How to Make Your Content More Accessible

Accessibility and Universal Design are becoming increasingly important when it comes to designing content, spaces or services. While Accessibility puts an emphasis on supporting users with disabilities, Universal Design takes a broader view taking into account differences such as users’ gender, age, native language and learning preference.

As educators and designers, it is important to be aware of how we can create content that is inclusive and universally accessible.  Below you will find some helpful tips from different sources.

Best practices for text based documents and communications:

  • Use fonts that are more legible (e.g., Arial, Calibri, Georgia, Helvetica, Tahoma, Verdana).
  • Color contrast can be a big issue for someone with low vision or color blindness. Check color contrast between text and background. (tip: use the Color Contrast Checker on the WebAIM site).
  • Use active hyperlinks that have descriptive anchor text indicating where the link leads.
  • If using mathematical equations, create them using MathJax. It is compatible with screen readers and you can also copy equations into Office, LaTex  and other software.
  • For tables, use table headers for rows and columns, use captions for table titles, and avoid merged cells.
  • When formatting, rather than relying on bold and italics to delineate sections and headers, use formatting tools within Microsoft or other text editing applications to create headers, sections, and lists.
  • Format attached documents with appropriate headings to ensure they can be read by screen readers.
  • Properly tag attached PDF files to ensure their structures can be read by screen readers. To learn more about making accessible PDF see PDF Accessibility Standards on the Adobe Acrobat website.

Best practices for multimedia:

  • Include captions and transcripts for video and audio, and descriptive alternative text for images.
  • Avoid using color alone to convey information; if unavoidable, use a color contrast checker.
  • Avoid animations, but if using them, describe them sufficiently.
  • Avoid the use of Flash; use HTML 5.0 instead.
  • Avoid bright, flashing graphics that may cause photo epileptic seizures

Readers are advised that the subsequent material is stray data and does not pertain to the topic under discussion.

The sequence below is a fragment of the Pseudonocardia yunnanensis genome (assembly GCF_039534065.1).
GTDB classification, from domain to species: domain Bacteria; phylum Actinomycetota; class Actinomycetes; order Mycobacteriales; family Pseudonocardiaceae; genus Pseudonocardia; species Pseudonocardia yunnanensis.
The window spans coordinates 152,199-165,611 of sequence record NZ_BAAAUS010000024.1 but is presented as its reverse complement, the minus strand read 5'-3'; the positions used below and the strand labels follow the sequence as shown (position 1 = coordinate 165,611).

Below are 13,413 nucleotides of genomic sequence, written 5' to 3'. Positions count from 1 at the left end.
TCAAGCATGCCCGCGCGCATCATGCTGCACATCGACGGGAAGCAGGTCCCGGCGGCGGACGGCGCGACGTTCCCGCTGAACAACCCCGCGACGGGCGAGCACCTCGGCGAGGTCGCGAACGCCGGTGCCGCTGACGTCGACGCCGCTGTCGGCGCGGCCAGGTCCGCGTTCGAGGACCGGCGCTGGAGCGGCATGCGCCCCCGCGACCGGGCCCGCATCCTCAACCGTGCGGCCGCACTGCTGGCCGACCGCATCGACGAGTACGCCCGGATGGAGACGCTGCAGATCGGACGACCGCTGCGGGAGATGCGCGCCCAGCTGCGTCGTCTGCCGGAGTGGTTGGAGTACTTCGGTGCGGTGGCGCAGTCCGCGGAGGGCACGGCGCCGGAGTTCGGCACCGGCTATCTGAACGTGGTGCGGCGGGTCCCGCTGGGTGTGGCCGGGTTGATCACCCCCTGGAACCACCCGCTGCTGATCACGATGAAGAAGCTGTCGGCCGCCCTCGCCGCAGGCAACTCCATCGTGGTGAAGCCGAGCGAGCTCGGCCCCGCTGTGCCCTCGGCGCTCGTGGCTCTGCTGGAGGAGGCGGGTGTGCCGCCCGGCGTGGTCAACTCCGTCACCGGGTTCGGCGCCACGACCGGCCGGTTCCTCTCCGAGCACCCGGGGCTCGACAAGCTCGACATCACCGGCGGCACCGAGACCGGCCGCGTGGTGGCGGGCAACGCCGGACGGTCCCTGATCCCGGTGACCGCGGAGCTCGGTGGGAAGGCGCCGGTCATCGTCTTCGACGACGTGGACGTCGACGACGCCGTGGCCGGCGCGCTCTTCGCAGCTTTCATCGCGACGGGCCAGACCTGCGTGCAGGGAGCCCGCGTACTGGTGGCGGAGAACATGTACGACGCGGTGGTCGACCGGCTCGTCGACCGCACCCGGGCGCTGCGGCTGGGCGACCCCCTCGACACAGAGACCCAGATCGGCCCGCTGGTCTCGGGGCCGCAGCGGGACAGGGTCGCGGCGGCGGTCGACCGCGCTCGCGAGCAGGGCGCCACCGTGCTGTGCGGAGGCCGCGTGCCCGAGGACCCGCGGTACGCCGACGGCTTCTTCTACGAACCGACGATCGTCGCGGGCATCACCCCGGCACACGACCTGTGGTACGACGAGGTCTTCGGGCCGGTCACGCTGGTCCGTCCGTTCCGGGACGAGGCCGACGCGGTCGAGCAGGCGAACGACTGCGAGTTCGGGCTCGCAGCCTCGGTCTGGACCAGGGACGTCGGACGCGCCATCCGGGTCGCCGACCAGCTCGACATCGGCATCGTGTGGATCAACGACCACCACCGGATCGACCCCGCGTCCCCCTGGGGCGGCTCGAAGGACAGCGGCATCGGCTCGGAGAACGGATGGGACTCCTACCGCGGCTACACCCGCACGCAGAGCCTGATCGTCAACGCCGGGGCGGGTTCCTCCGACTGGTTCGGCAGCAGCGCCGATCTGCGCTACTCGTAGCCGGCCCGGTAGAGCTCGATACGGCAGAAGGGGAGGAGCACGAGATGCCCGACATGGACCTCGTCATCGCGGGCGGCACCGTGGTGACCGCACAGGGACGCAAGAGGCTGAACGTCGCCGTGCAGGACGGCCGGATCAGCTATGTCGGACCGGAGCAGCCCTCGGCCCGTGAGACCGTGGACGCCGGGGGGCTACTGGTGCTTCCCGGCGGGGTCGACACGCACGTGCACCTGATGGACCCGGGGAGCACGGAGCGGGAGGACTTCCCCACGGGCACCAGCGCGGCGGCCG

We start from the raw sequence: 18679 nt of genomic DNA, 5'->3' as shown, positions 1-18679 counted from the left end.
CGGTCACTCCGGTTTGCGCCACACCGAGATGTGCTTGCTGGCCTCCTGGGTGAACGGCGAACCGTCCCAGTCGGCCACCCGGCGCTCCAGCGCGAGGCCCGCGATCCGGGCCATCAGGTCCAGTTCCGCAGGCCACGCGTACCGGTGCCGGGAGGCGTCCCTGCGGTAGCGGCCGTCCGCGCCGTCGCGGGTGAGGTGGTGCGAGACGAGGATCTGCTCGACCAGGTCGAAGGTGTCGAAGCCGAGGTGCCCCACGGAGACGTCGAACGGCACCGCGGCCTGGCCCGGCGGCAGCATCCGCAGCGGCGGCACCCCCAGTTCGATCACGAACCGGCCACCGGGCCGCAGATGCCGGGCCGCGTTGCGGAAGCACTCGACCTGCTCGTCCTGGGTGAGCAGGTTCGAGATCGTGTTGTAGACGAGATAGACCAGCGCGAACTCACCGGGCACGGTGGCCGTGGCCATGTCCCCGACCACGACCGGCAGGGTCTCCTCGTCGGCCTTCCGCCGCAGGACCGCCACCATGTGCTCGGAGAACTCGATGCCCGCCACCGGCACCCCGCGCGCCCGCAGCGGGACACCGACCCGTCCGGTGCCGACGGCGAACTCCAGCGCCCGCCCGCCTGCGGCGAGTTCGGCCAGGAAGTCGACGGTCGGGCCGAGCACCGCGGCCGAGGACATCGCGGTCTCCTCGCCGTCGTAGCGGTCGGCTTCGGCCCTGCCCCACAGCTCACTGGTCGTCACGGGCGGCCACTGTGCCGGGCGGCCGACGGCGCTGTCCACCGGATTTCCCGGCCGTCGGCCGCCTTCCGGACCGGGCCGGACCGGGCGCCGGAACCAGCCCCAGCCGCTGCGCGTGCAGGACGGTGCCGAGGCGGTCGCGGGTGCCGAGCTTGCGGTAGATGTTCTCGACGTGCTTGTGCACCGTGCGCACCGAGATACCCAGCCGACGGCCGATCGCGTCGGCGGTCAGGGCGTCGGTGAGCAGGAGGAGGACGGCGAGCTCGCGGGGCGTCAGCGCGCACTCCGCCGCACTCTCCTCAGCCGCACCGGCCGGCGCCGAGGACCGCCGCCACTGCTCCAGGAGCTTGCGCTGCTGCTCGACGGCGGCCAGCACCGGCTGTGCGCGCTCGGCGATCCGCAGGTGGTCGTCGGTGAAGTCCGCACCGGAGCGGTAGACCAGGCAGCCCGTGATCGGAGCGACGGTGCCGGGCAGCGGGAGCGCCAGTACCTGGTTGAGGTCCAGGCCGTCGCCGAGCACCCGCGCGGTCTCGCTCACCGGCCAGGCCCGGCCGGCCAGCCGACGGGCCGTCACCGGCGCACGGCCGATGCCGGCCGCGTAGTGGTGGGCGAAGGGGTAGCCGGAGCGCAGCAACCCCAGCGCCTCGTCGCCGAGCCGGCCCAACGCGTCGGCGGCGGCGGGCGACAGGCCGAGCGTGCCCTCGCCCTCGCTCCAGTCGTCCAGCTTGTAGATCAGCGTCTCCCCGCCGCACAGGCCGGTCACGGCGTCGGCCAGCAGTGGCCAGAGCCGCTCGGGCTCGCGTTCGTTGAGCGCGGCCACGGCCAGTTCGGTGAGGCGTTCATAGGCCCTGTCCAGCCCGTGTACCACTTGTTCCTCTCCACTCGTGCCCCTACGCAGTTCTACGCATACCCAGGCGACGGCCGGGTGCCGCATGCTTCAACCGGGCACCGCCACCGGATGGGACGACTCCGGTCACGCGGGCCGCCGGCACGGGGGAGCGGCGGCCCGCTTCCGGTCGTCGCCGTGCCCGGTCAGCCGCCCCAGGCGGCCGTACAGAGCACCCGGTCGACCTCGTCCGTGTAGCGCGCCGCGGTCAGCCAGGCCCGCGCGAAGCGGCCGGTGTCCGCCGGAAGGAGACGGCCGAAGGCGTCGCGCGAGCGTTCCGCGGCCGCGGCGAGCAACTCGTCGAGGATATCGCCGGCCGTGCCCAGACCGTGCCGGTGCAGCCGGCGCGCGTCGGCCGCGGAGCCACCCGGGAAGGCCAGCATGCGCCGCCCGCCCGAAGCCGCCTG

Best Practices for general instruction:

  • Be sure that you provide your students with clear expectations, instructions and directions for all assignments and tests. Students with cognitive impairments or learning disabilities can have trouble focusing on even simple tasks. Clear directions and understandable expectations can help them focus, making them much more likely to succeed.
  • Present content in multiple ways (e.g. in a combination of text, video, audio, and/or image format).
  • Provide feedback often and choose options for communication and collaborating that are accessible to individuals with a variety of disabilities.
  • Provide options for demonstrating learning (e.g., different types of test items, portfolios, presentations, discussions).
  • Be aware that not all web applications and websites are accessible and may require additional services for students to have equal access. A quick check can be done via WAVE a web accessibility evaluation tool

If you are interested in incorporating any of these tips, you may seek help from the Instructional Designers team in your college.



Accessibility and Universal Design:

Universal Design:  Process, Principles, and Applications:

Equal Access:  Universal Design of Instruction:

Universal Design Online Content Inspection Tool (UDOIT):

Difference between accessible, usable, and universal design:

What is Universal Design?

Making Progress on Course Content Accessibility


  1. Anita Vyas June 8, 2018
  2. Velvette Laurence June 8, 2018

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